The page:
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Press Release

U.S. Trustee Program Enforcement Leads to Injunctions, Fines Against Bankruptcy Petition Preparers Who Targeted Vulnerable Consumers in Foreclosure

For Immediate Release
Office of Public Affairs

Two bankruptcy petition preparers who hid their involvement while providing unauthorized legal advice to debtors in foreclosure were barred from providing bankruptcy-related services, thanks to enforcement actions by the Justice Department’s U.S. Trustee Program (USTP).

On Feb. 12, the Bankruptcy Court for the Middle District of Florida entered an order permanently enjoining Kafil Hamim Quaiyum Tunsill from acting as a bankruptcy petition preparer in the district. Tunsill was also fined $12,500 and ordered to refund $1,900 to the debtor. Although Tunsill answered the adversary complaint filed by the U.S. Trustee’s office in Orlando, he did not respond to the U.S. Trustee’s motion for summary judgment, which the Bankruptcy Court granted.

On March 29, the Bankruptcy Court for the District of Oregon issued a decision to permanently enjoin Keith Bray and his company Rezidential Group Inc. from acting as bankruptcy petition preparers in Oregon. Bray and Rezidential Group – who did not defend against a complaint filed by the U.S. Trustee’s office in Portland – were also fined $22,500 and ordered to return $3,995 in fees and pay $7,990 in statutory damages to the debtor.

The Bankruptcy Code strictly regulates the services of bankruptcy petition preparers, commonly known as BPPs. BPPs are not attorneys, cannot give legal advice or practice law and generally are limited to typing information provided by debtors into bankruptcy forms for the debtors to file. The Code requires BPPs to disclose information about their fees and services to the debtors and to the bankruptcy court.

“Unscrupulous bankruptcy petition preparers often craft schemes to exploit debtors fearful of losing their homes to foreclosure,” said Director Tara Twomey of the Executive Office for U.S. Trustees. “The Program aggressively roots out BPPs who harm consumers and taint the bankruptcy system through fraud, abuse and the unauthorized practice of law.”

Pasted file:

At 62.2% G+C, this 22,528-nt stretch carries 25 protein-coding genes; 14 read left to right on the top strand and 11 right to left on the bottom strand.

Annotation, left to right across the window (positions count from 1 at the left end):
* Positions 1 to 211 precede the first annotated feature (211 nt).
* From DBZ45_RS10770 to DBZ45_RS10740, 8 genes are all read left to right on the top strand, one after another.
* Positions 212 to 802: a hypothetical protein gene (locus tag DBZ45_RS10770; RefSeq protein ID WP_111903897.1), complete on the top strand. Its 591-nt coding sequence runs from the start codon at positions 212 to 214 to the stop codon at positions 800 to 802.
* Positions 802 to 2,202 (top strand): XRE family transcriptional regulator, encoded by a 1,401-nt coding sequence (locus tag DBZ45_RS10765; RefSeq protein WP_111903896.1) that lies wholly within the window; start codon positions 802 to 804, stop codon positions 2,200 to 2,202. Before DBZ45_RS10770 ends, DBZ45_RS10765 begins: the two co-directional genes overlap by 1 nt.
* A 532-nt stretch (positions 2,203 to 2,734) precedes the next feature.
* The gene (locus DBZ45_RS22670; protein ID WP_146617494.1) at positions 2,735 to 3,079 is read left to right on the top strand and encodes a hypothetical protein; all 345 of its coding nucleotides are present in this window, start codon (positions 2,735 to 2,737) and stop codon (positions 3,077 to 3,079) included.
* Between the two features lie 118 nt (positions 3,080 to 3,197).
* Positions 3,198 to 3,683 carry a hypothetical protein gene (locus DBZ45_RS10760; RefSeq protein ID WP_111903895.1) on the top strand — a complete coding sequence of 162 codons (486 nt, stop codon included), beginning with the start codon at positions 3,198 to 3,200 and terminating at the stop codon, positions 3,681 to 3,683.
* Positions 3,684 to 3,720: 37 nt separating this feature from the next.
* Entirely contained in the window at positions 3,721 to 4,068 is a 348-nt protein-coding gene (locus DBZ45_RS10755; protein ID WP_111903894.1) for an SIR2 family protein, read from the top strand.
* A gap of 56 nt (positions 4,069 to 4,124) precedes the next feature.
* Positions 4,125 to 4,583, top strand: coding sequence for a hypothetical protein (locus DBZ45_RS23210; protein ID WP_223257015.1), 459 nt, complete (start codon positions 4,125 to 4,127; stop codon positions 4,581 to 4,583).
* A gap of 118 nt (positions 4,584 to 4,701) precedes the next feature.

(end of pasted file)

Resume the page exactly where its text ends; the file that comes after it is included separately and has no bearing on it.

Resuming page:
In the Florida case, Tunsill, who used the business name Serving Humanity, located the debtor by reviewing foreclosure dockets. He then knocked on the debtor’s door and offered to help the debtor avoid foreclosure for a fee. He gave the debtor legal advice about bankruptcy and helped prepare and file a chapter 13 bankruptcy case as well as a lawsuit against the debtor’s mortgage servicer, both of which were eventually dismissed. The court’s order against Tunsill noted that he had engaged in fraudulent, deceptive or bad-faith conduct in other cases, including four bankruptcies that he filed for himself.

In the Oregon case, Bray led the debtors to believe he was a licensed attorney in California and told them bankruptcy could help save their home from foreclosure. He directed them to hand copy information he provided onto blank forms and file them with the bankruptcy court. Bray was actually a disbarred attorney who attempted to avoid detection by impersonating a licensed attorney in communications with the chapter 13 trustee. The court’s decision noted similar conduct by Bray and Rezidential Group in several other cases in other districts.

The USTP’s mission is to promote the integrity and efficiency of the bankruptcy system for the benefit of all stakeholders – debtors, creditors and the public. The USTP consists of 21 regions with 89 field offices nationwide and an Executive Office in Washington, D.C. Learn more about the Program at

Updated April 23, 2024

Press Release Number: 24-492